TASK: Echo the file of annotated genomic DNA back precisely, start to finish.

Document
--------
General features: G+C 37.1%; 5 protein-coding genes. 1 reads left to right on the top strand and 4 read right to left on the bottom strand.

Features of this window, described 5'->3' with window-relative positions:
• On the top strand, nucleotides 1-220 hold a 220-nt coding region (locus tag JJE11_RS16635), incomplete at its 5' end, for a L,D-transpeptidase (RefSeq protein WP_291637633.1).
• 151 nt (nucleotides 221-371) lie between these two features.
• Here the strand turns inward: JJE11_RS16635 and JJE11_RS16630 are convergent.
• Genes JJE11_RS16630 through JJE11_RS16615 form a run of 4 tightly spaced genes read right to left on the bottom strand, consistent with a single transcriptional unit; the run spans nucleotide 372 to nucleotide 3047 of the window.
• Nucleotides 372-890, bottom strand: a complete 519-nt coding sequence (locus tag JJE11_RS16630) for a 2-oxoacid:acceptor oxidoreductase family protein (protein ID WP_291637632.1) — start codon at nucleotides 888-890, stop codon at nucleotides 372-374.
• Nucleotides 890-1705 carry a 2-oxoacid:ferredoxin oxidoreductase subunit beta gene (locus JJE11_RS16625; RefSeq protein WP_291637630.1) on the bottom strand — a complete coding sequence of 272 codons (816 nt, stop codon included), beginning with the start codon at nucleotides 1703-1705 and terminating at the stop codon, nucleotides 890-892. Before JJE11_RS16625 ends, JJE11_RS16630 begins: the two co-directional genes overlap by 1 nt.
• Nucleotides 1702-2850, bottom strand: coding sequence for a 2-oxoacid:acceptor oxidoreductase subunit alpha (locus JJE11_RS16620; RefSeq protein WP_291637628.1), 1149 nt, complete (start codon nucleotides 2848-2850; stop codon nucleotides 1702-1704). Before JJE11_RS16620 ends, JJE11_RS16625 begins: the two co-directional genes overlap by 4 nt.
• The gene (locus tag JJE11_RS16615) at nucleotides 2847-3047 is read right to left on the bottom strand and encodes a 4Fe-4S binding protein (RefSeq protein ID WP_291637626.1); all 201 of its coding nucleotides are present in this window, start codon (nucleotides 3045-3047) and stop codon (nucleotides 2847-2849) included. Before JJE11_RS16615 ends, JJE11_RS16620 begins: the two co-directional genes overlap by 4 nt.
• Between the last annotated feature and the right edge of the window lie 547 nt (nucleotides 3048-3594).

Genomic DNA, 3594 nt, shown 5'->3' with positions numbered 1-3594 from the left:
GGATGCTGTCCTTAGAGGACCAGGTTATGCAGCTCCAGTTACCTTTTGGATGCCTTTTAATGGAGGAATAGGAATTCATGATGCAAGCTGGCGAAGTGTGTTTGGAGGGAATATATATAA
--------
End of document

General features: G+C 37.1%; 5 protein-coding genes. 1 reads left to right on the top strand and 4 read right to left on the bottom strand.

Features of this window, described 5'->3' with window-relative positions:
• On the top strand, nucleotides 1-220 hold a 220-nt coding region (locus tag JJE11_RS16635), incomplete at its 5' end, for a L,D-transpeptidase (RefSeq protein WP_291637633.1).
• 151 nt (nucleotides 221-371) lie between these two features.
• Here the strand turns inward: JJE11_RS16635 and JJE11_RS16630 are convergent.
• Genes JJE11_RS16630 through JJE11_RS16615 form a run of 4 tightly spaced genes read right to left on the bottom strand, consistent with a single transcriptional unit; the run spans nucleotide 372 to nucleotide 3047 of the window.
• Nucleotides 372-890, bottom strand: a complete 519-nt coding sequence (locus tag JJE11_RS16630) for a 2-oxoacid:acceptor oxidoreductase family protein (protein ID WP_291637632.1) — start codon at nucleotides 888-890, stop codon at nucleotides 372-374.
• Nucleotides 890-1705 carry a 2-oxoacid:ferredoxin oxidoreductase subunit beta gene (locus JJE11_RS16625; RefSeq protein WP_291637630.1) on the bottom strand — a complete coding sequence of 272 codons (816 nt, stop codon included), beginning with the start codon at nucleotides 1703-1705 and terminating at the stop codon, nucleotides 890-892. Before JJE11_RS16625 ends, JJE11_RS16630 begins: the two co-directional genes overlap by 1 nt.
• Nucleotides 1702-2850, bottom strand: coding sequence for a 2-oxoacid:acceptor oxidoreductase subunit alpha (locus JJE11_RS16620; RefSeq protein WP_291637628.1), 1149 nt, complete (start codon nucleotides 2848-2850; stop codon nucleotides 1702-1704). Before JJE11_RS16620 ends, JJE11_RS16625 begins: the two co-directional genes overlap by 4 nt.
• The gene (locus tag JJE11_RS16615) at nucleotides 2847-3047 is read right to left on the bottom strand and encodes a 4Fe-4S binding protein (RefSeq protein ID WP_291637626.1); all 201 of its coding nucleotides are present in this window, start codon (nucleotides 3045-3047) and stop codon (nucleotides 2847-2849) included. Before JJE11_RS16615 ends, JJE11_RS16620 begins: the two co-directional genes overlap by 4 nt.
• Between the last annotated feature and the right edge of the window lie 547 nt (nucleotides 3048-3594).

Genomic DNA, 3594 nt, shown 5'->3' with positions numbered 1-3594 from the left:
GGATGCTGTCCTTAGAGGACCAGGTTATGCAGCTCCAGTTACCTTTTGGATGCCTTTTAATGGAGGAATAGGAATTCATGATGCAAGCTGGCGAAGTGTGTTTGGAGGGAATATATATAA